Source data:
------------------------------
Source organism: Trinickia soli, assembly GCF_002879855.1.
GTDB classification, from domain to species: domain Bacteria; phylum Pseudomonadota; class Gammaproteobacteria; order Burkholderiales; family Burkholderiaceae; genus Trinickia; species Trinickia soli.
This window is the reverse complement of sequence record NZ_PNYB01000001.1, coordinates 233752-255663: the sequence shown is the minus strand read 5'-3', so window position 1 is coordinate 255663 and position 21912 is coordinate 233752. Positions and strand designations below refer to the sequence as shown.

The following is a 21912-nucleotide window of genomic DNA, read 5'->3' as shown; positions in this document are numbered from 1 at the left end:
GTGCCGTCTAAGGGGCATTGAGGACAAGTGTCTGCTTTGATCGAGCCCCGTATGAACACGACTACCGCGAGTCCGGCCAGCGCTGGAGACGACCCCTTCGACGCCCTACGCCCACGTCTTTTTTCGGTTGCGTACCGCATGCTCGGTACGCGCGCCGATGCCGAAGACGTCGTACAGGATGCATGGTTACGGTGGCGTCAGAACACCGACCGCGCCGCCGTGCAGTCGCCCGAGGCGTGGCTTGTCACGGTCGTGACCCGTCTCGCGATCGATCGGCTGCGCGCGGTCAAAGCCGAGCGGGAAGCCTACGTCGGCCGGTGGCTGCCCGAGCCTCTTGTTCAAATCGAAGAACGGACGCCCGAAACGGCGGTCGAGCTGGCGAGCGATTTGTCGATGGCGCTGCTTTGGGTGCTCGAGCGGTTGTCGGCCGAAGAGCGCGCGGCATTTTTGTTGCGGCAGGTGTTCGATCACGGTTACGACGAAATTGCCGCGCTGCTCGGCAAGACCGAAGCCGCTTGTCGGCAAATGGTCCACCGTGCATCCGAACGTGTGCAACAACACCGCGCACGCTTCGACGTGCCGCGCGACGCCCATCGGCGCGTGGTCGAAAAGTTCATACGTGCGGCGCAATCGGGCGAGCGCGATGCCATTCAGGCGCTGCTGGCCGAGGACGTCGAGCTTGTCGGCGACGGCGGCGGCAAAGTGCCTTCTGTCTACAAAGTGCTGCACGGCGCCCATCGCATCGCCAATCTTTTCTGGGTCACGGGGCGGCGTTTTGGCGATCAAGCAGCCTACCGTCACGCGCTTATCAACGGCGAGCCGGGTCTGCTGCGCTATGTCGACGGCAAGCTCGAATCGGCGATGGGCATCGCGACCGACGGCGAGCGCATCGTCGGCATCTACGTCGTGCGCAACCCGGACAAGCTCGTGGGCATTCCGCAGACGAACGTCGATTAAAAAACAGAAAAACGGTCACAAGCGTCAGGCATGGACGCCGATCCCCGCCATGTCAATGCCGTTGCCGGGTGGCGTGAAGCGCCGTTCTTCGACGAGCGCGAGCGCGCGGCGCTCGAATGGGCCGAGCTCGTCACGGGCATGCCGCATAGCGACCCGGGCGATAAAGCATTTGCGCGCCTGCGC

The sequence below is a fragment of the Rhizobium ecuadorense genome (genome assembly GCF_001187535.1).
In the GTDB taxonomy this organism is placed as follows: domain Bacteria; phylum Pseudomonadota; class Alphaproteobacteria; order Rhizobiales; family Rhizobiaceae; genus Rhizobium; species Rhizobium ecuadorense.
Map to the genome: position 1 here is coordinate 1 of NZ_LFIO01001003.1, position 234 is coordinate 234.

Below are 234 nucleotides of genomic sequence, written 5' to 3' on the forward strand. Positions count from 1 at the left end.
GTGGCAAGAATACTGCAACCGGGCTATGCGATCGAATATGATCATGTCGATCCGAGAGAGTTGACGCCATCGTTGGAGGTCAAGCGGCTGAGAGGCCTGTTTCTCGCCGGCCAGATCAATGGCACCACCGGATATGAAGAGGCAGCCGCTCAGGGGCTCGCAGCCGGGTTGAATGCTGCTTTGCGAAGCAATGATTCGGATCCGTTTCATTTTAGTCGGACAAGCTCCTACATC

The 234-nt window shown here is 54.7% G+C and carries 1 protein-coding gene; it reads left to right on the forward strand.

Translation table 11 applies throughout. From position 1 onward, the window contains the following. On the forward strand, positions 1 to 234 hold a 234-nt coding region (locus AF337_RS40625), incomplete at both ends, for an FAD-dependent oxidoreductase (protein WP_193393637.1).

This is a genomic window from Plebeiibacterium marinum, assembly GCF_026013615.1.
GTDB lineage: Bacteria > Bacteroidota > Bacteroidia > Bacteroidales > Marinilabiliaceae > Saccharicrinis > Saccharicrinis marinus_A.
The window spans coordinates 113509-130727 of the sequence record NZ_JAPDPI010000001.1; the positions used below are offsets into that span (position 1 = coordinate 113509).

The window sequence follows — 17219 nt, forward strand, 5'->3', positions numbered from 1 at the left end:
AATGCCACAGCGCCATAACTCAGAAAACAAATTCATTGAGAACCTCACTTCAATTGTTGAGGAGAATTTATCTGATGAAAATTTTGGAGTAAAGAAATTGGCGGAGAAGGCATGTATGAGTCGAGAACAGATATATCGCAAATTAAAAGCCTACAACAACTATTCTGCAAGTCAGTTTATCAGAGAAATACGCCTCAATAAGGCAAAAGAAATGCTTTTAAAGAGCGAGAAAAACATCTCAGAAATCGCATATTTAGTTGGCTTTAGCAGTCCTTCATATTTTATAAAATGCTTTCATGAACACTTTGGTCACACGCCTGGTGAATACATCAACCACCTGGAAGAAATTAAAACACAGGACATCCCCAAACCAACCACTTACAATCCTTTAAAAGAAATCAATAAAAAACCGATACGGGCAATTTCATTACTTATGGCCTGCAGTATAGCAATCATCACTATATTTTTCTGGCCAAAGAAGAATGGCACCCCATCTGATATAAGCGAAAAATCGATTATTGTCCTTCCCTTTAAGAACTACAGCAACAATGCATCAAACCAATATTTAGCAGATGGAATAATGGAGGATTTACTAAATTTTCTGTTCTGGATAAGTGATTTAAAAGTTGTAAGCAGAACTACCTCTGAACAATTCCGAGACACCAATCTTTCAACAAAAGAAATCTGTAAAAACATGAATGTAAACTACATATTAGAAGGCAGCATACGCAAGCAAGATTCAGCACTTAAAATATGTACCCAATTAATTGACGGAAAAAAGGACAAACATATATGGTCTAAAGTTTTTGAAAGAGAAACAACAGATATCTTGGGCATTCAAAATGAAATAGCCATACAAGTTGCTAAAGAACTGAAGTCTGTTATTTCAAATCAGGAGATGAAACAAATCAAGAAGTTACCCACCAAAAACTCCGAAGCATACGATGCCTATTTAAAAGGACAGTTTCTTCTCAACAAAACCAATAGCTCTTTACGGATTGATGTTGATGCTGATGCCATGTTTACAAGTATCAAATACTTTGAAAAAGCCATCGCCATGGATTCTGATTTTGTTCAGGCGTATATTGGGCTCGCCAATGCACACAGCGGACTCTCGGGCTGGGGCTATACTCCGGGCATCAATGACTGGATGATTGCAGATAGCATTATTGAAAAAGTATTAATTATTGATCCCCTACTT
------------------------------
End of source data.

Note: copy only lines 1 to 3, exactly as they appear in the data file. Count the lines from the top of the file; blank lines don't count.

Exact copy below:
Source organism: Trinickia soli, assembly GCF_002879855.1.
GTDB classification, from domain to species: domain Bacteria; phylum Pseudomonadota; class Gammaproteobacteria; order Burkholderiales; family Burkholderiaceae; genus Trinickia; species Trinickia soli.
This window is the reverse complement of sequence record NZ_PNYB01000001.1, coordinates 233752-255663: the sequence shown is the minus strand read 5'-3', so window position 1 is coordinate 255663 and position 21912 is coordinate 233752. Positions and strand designations below refer to the sequence as shown.